Over time I have found fakes to be significantly better than mocks for most testing. They allow refactoring internal code without failing all the tests, and you can always simulate an error path by overriding a specific method in the fake.
A fake is a full implementation that takes shortcuts in its implementation. For example, a fake database could store the data in-memory and not guarantee transactions to be isolated. But it would accept inserts, updates and deletes like a real database.
A mock is a barebones implementation that confirms the methods were called in specific order and with specific values, but without understanding these values.
For example, I used to have a MockLogger, it would implement the .info, .warning and .error as jest.fn() functions, and then I have to check that the functions were called with the appropriate values. But now I have a FakeLogger that implements the methods by saving the logged messages to an array, and then I check that the array contains the messages I want.
https://martinfowler.com/bliki/TestDouble.html though it is fairly common to talk of Mocks when a different kind of Test Double is meant
Yes, indeed. I ended up there as well. Nevertheless, was fun to see this little tidbit and see why perl is, for lack of a better word, strange.
Now we just need someone to package python + pip into a zip on GitHub and setup a bash script to install that to install tailwind. (kidding, I do get that the goal is to get everything to also be implemented in python)
I’m not really sure I understand the desire to port projects that were relying on Node into Python, Ruby, etc. Node “won” the competition around how to compile front-end assets years ago. If Node requires too much fiddling around, why not improve the Node ecosystem, instead of porting a bunch of the logic to another platform?
It is open source code though, so people should work on whatever makes them happy inside.
https://deno.land/ is a great alternative to node
But in most cases,
"$foo" produce the same result, except the latter is slightly wasteful and slightly uglier. And in the fewer cases where they do differ,
"$foo" produces the wrong result 99.9% of the time. So if it’s what you want then there’s nothing wrong with it, it’s just exceedingly rare that you do want it.
And because of that, I find that writing it as
"$foo" doesn’t sufficiently emphasise that I specifically wanted that, so I write those cases as something like
'' . $foo so that it will be absolutely clear that the code was written that way deliberately. So actually, I do in fact never write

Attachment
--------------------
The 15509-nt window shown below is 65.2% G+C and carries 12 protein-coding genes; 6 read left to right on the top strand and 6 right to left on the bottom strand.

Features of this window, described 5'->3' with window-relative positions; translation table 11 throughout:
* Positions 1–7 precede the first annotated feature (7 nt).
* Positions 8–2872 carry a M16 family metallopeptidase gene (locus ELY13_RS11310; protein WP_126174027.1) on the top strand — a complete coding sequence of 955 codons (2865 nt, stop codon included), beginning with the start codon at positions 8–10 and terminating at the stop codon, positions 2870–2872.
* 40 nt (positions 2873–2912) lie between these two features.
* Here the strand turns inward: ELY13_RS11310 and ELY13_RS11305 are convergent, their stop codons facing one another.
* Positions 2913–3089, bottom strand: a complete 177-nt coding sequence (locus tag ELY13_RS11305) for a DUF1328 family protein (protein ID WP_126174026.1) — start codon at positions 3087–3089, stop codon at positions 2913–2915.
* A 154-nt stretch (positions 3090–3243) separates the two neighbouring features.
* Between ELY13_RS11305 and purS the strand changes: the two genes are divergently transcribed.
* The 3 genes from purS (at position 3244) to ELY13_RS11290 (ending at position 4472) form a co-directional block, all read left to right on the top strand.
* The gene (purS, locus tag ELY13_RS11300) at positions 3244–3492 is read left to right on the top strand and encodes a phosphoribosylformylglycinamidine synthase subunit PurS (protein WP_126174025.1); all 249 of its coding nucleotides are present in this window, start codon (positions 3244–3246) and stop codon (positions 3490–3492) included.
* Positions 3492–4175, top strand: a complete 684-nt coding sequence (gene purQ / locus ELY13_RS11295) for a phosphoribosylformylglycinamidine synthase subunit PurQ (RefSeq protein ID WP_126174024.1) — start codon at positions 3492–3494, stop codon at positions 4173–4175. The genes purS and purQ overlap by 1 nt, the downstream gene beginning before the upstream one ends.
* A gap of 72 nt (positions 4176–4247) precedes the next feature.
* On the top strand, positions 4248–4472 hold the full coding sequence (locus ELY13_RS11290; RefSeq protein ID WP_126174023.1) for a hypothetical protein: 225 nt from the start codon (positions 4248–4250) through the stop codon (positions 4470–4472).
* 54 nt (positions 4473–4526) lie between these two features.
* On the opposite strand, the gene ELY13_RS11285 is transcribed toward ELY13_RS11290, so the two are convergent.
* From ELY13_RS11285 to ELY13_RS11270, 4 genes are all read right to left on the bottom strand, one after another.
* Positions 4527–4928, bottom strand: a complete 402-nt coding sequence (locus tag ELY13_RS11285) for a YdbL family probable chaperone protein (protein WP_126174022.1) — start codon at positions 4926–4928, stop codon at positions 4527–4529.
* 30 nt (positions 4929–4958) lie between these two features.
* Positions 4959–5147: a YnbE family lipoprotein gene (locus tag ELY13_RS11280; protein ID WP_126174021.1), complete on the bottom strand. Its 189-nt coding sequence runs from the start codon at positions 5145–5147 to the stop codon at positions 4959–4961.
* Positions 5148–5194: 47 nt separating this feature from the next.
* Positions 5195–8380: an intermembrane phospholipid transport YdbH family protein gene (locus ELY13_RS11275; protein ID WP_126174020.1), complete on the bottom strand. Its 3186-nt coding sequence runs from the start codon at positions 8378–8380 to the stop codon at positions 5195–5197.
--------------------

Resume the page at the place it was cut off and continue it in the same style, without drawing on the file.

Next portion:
So that’s what is wrong with it after all: nothing from the computer’s perspective, but it communicates intent poorly to the next programmer.
also see : https://convos.chat/
You got to play NCSNIPES, right?
That was the best feature of Novell Netware, I used to play ncsnipes for hours with friends.
The best SRE recommendation around Memcached is not to use it at all:
Don’t use memcached, use redis instead.
(I do SRE and systems architecture)
… there was literally a release yesterday, and the project is currently sponsored by a little company called …[checks notes]…. Netflix.
Does it do everything Redis does? No. Sometimes having simpler services is a good thing.
SRE here. Memcached is great. Redis is great too.
HA has a price (Leader election, tested failover, etc). It’s an antipattern to use HA for your cache.
Memcached is definitely not abandonware. It’s a mature project with a narrow scope. It excels at what it does. It’s just not as feature rich as something like Redis. The HA story is usually provided by smart proxies (twemcache and others).
It’s designed to be a cache, it doesn’t need an HA story. You run many many nodes of it and rely on consistent hashing to scale the cluster. For this, it’s unbelievably good and just works.
seems like hazelcast is the successor of memcached https://hazelcast.com/use-cases/memcached-upgrade/
I would put it with a little bit more nuance: if you have already Redis in production (which is quite common), there is little reason to add memcached too and add complexity/new software you may have not as much experience with.
it’s pretty much abandonware at this point
i was under the impression that facebook uses it extensively, i guess redis it is.
Many large tech companies, including Facebook, use Memcached. Some even use both Memcached and Redis: Memcached as a cache, and Redis for its complex data structures and persistence.
Memcached is faster than Redis on a per-node basis, because Redis is single-threaded and Memcached isn’t. You also don’t need “built-in clustering” for Memcached; most languages have a consistent hashing library that makes running a cluster of Memcacheds relatively simple.